Mindfulness is a bit of a buzzword these days. Being bodyful is just as, if not more, important.
The mind-body connection is a critical ingredient in recovering from the trauma of rape. If you’ve read my story you’ll know that it was only when I realised that I’d become entirely detached from my body that I was able to start to feel like I was on the pathway to recovery. After I’d done all the work to manage my symptoms, and even after I’d done all the work to re-programme my brain. Reconnecting into ourselves is an absolutely critical step towards reconnecting to living.
I read a sign once, outside a gym. It said something like, your body is the only home you’ll always have, so look after it. I remember thinking, that’s clever, that’s true. And then, just walking past, not giving it any more thought. But whilst it’s not really all that clever, it’s certainly getting towards true. I used to think my body was just a vehicle that I was moving around in, and I hated that it was a sluggish, overweight vehicle at that.
My body isn’t a vehicle, and it’s not even just a home.
It’s me, it’s part of what I am, who I am. It has its own feelings, and emotions, and memories. Just as I have several different personalities in my head (the perfectionist, the bully, the critic, the little girl, to name a few) which all respond due to the scripts that they’ve been taught over time, with their own memories, their own feelings, their own emotions, so my body does too. I just had to learn (and I’m still learning) to listen.
It’s entirely understandable, logical even, that we can feel detached from our bodies after trauma. If we disassociated during the attack, froze, it’s as though we cut the invisible umbilical cord between the self in our head, and the self in our body. And even if we didn’t, the self in the head will still have to learn to forgive the body for allowing to happen what happened. And the body will have to learn to forgive the mind for not being alert to the danger. Self-blame runs far more deeply than our conscious rationale for knowing it wasn’t our fault.
And what if even before we weren’t that connected to ourselves? What if feeling consciously connected, and listening, to our body wasn’t already second nature? What if we already hated the skin we were in? Then when we’re faced with the task of trying to reconnect to something that we not only feel has let us down, that we hate, that feels like an anathema but something that we never thought of as a friend anyway.
Yet, it’s vital.
The great news though is that to become more bodyful does not mean that we need to suddenly become enthusiastic gym bunnies. In fact, you might be an enthusiastic gym-goer and yet still not be practicising bodyfulness. Being bodyful is not about pushing our body to its limit, it’s about learning how to listen to what it’s telling us, it’s about learning how to ask it to tell us things, it’s about learning how to help it let go of the secrets its keeping, so that we can process them in our conscious and move on from them.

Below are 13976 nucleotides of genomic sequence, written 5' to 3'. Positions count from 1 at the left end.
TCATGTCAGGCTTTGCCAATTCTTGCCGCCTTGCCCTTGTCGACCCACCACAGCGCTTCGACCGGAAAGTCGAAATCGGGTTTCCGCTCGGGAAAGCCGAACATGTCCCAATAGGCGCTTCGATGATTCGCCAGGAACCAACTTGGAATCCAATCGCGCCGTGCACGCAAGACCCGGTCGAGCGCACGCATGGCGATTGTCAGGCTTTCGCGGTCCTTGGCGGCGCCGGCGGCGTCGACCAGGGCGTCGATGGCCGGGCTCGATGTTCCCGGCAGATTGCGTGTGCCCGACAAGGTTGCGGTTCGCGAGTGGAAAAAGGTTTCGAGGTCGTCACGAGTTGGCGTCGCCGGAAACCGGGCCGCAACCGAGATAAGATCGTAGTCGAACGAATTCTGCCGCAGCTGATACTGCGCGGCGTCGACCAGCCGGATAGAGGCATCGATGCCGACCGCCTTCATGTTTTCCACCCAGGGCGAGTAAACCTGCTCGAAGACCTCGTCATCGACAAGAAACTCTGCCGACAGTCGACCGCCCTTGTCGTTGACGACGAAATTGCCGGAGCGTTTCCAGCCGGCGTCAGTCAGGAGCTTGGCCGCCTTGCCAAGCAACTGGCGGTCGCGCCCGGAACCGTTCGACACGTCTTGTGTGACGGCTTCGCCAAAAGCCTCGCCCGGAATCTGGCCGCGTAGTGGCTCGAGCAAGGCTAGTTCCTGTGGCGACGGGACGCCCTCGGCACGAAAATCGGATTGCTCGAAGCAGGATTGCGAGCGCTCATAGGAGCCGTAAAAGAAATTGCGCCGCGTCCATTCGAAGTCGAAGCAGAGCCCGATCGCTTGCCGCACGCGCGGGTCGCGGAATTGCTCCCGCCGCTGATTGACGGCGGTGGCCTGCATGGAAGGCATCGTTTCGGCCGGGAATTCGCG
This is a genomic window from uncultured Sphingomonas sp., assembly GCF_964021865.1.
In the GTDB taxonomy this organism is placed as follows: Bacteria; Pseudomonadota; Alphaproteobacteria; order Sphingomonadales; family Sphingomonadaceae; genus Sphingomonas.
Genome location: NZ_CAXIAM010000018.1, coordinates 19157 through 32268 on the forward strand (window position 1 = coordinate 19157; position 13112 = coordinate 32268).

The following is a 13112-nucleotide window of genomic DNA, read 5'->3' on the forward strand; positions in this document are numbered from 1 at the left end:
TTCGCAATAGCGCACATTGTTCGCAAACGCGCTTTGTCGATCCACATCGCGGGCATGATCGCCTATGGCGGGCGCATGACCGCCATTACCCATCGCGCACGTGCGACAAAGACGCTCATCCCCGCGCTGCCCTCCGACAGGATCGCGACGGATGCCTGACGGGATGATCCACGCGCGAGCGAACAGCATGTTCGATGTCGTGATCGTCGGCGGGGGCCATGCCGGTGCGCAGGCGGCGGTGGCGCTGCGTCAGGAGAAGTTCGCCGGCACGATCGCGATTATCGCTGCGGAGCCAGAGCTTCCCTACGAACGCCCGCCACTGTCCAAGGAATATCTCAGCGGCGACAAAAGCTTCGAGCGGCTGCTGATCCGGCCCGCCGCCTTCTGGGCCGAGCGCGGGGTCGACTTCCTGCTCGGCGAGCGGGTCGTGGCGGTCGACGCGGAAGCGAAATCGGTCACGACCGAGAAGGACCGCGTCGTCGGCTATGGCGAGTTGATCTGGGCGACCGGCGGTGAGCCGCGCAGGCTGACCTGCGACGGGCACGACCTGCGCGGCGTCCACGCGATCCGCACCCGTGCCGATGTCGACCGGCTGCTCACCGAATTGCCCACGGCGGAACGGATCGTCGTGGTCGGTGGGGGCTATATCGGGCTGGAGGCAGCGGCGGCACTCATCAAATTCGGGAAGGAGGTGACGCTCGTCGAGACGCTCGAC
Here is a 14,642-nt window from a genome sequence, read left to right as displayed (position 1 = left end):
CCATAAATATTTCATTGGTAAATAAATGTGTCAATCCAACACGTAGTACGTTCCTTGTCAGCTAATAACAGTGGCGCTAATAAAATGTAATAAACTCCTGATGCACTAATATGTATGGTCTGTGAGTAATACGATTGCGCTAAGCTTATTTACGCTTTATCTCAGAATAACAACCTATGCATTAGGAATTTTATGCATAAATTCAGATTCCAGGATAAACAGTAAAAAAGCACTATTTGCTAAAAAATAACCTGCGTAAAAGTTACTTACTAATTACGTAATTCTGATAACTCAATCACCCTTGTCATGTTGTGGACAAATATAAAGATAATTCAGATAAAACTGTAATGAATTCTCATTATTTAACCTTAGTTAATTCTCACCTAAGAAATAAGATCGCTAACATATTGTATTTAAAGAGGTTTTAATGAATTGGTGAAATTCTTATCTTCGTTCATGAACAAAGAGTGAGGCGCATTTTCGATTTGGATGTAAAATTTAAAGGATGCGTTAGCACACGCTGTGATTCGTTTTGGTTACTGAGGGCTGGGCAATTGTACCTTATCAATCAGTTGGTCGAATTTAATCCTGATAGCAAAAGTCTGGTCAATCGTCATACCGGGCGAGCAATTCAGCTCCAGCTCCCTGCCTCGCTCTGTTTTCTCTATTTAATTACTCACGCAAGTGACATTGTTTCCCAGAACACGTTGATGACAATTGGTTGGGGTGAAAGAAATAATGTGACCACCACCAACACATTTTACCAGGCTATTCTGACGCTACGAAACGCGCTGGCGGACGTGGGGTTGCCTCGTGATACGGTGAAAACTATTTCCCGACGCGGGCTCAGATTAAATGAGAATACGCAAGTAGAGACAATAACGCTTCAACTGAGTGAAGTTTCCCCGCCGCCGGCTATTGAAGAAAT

I recommend baby steps on the path towards bodyful.
We need to rebuild a sense of trust between our mind and our body, and that is not accomplished with diving into the deep end. Instead, we want to pace ourselves, walking slowly from the shallow end, possibly even holding onto the side as we go, and wearing arm bands too.
That’s why I always teach my clients to start with patting the body – simply, however firmly you want, squeezing and patting each of your arms, your legs, across your belly. Remind yourself of the skin you’re in. This can also be an extremely effective method to self-soothe and rescue yourself from a panic attack.
When it comes to developing rituals which help us be more bodyful I recommend the simple habit of moisturising the body. This might be something you already do, but do it bodyfully. It’s not about quickly slathering the lotion on, it’s about doing it with love for your skin, and what’s inside your skin. It’s about honouring yourself.
Many of you will already know that I’m a huge fan of Dr. Bessel van der Kolk and his ‘bible’ (to me) The Body Keeps the Score. In it he makes the very concerning argument for the link between trauma and chronic illness and chronic pain. And it’s because the body holds so much of the memory of trauma (our very cells are altered by the trauma) that we must learn to listen to what it is telling us. We must learn to reconnect so that we can untrap the memories from the cells and heal ourselves from the inside out.
I’ve always connected the pain in my shoulder and neck to stress. In fact, I’ve called it my stress-ache. Now, instead of just moaning at my body for giving me the pain, I talk to my body. I tell it that I know this pain means I’m feeling stress. I thank it for raising my awareness that I’m under stress, of alerting me to the fact I need to up my self-care. Instead of trying to ignore the pain, I spend time noticing it, noticing any changes to usual, noticing when it decided to alert me, what was I doing, what was it that spiked the pain this time? It still feels odd to me, but it’s as thought the very act of noticing, and conversing with the pain, seems to lessen the pain.
I’ve started to use this technique too to notice how happy feels in my body. Where am I feeling it, what is it doing to my breathing? Which kind of happy is it that makes me feel like I’m floating, which is it that makes me feel light in my legs?
Being bodyful is simple.
It’s mindfulness, but for the body. It’s noticing, not judging, simply noticing what’s going on, what the emotions are that are connected to what’s going on, and starting a dialogue. The body is run by our deep unconscious but when we consciously pay attention to it, we find we can help it heal.
What are your experiences of bodyfulness? How are you working on reconnecting the mind to the body, and the body to the mind? I’d love to hear.
All the love xx